A person’s affect is the expression of emotion or feelings displayed to others through facial expressions, hand gestures, voice tone, and other emotional signs such as laughter or tears. Affect refers to an outward expression of emotions as observed by others. Individual affect or emotional responsiveness fluctuates according to emotional state, meaning it is as unique as the individual experiencing it. A normal range of affect includes a broad range, varying from sadness, anger, optimistic, happiness, etc. Affect varies from experience to experience, person to person, different age groups, culture to culture, and even within a culture. Certain individuals may use expansive emotions or behavioral responsiveness, gesturing prolifically while speaking or describing an event. Others may show little outward response to social environments or interactions, expressing a narrow range of emotions to the outside world.
Unfortunately, some people with psychological disorders may display variations in their affect, at time not displaying an emotional response, inappropriate emotional response, or very limited response. A restricted or constricted affect describes a mild restriction in the range or intensity of display of feelings. As the reduction in display of emotion becomes more severe, the term blunted affect may be applied. The absence of any exhibition of emotions is characterized as flattened or flat affect where the voice is monotone, the face expressionless, and the body immobile. Labile affect describes emotional instability or dramatic mood swings. When the person exhibits an outward display of emotion that is identified as being out of context for the situation, such as laughter while describing pain or sadness, the affect is termed “inappropriate.”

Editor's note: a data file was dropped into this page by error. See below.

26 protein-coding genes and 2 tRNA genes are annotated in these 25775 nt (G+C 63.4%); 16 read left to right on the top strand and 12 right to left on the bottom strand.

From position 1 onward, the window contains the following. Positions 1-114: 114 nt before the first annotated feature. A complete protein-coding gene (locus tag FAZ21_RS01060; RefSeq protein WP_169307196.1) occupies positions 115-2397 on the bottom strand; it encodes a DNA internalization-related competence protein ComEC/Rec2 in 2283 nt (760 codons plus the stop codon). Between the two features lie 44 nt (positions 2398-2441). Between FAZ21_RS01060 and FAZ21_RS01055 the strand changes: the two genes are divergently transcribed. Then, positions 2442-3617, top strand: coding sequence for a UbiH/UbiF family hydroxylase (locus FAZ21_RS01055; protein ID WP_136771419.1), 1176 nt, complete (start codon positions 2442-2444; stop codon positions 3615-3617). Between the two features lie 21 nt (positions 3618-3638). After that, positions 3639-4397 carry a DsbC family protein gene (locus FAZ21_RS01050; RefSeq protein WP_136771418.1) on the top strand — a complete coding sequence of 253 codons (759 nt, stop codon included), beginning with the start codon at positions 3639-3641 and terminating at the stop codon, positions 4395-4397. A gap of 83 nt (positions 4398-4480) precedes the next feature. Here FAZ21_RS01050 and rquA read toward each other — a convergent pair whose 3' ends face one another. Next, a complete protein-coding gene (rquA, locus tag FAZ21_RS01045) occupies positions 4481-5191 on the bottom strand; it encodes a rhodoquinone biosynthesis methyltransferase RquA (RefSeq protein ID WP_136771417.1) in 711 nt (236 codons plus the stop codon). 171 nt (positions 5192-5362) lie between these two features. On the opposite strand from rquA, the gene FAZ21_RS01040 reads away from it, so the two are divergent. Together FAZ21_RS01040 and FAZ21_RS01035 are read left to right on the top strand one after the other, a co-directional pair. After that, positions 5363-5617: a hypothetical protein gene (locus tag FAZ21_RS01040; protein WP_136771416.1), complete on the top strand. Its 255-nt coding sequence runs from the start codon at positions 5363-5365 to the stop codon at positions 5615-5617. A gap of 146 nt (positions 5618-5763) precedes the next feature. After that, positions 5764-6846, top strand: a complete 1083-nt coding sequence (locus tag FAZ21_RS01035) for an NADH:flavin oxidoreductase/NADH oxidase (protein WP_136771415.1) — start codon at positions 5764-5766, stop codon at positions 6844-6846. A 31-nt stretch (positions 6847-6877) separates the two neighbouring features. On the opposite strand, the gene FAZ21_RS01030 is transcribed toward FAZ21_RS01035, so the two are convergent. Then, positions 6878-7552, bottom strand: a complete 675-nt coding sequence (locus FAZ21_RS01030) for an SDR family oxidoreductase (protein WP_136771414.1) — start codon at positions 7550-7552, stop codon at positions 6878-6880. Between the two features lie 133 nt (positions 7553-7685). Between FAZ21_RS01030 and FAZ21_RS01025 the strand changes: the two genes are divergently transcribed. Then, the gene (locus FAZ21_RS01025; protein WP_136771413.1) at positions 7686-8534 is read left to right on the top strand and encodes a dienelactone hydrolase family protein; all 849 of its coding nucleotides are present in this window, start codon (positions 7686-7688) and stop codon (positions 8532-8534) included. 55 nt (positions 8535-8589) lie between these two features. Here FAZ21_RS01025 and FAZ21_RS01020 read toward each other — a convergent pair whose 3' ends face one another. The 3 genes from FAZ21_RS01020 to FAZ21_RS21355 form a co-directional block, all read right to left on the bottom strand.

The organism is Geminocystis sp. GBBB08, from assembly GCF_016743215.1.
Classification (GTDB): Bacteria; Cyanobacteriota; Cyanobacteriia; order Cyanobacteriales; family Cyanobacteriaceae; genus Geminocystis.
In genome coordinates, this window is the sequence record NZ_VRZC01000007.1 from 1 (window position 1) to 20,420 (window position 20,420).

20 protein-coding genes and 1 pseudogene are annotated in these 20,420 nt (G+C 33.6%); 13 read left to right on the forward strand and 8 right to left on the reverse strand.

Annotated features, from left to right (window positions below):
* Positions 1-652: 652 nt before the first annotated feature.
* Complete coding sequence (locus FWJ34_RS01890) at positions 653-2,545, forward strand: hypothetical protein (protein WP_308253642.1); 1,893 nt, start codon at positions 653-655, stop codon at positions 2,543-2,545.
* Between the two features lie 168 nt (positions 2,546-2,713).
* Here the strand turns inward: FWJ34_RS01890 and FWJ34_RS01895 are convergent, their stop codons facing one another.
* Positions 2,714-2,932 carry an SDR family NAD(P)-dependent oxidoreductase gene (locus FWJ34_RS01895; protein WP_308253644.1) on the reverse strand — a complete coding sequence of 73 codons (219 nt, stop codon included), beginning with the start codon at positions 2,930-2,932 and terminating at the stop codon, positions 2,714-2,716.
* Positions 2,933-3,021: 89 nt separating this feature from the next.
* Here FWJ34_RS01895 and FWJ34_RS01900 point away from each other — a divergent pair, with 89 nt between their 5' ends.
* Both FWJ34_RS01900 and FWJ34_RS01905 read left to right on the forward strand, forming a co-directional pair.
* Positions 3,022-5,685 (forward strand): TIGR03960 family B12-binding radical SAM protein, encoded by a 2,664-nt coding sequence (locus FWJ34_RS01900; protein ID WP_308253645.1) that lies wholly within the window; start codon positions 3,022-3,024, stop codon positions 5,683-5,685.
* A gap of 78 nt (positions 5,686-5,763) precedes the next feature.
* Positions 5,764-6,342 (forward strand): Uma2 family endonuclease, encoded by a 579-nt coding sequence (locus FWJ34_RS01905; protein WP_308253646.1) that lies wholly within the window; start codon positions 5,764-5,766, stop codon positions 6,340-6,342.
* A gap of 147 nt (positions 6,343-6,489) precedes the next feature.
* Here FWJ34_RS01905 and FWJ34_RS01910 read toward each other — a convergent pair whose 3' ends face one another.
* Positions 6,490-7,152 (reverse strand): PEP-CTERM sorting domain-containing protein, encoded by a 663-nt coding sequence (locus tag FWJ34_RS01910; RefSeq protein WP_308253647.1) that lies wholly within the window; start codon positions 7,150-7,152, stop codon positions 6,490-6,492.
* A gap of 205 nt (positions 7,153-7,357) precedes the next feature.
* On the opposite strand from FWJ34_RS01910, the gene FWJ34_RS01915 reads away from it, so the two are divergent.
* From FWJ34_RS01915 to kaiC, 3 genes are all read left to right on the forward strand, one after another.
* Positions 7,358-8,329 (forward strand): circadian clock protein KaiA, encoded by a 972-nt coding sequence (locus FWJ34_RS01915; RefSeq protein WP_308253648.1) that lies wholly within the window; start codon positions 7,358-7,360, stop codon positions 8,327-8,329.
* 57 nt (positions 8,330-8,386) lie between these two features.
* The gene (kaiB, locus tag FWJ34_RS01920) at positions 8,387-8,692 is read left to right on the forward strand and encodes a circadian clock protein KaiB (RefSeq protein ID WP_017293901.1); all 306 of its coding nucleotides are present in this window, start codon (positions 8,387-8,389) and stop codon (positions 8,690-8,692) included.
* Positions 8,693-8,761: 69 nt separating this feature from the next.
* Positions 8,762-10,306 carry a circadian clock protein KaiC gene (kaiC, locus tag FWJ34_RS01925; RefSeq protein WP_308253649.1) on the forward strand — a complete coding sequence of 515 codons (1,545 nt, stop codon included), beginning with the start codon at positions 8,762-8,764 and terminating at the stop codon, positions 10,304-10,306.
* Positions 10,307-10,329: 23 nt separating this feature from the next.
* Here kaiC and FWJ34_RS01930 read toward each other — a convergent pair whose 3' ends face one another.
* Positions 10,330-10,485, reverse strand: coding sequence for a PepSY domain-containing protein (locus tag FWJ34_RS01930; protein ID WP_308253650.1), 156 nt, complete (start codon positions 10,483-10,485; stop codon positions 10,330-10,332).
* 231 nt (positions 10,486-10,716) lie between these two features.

The characteristic trait of a blunted affect is not expressing feelings either verbally, expressing emotions in a restricted manner, or inappropriately in regards to the event. Emotional flatness can also include behaviors, such as responding to negative events in and situations that lack emotional expressiveness. Behavioral flatness can include blank facial expressions, sluggish or rigid body language, lack of movement, etc. A person with blunted affect might give a detailed account of an emotionally charged memory but show no emotions. For example, a person discussing a recent death of a loved one or close personal friend may relay the information sort of in terms of someone reporting the news, factually, but void of any emotion.
Symptoms of Flattened Affect Include:
- Monotone voice
- Lack of emotional responsiveness
- Lack of physical responsiveness or rigidity
- Reduced eye contact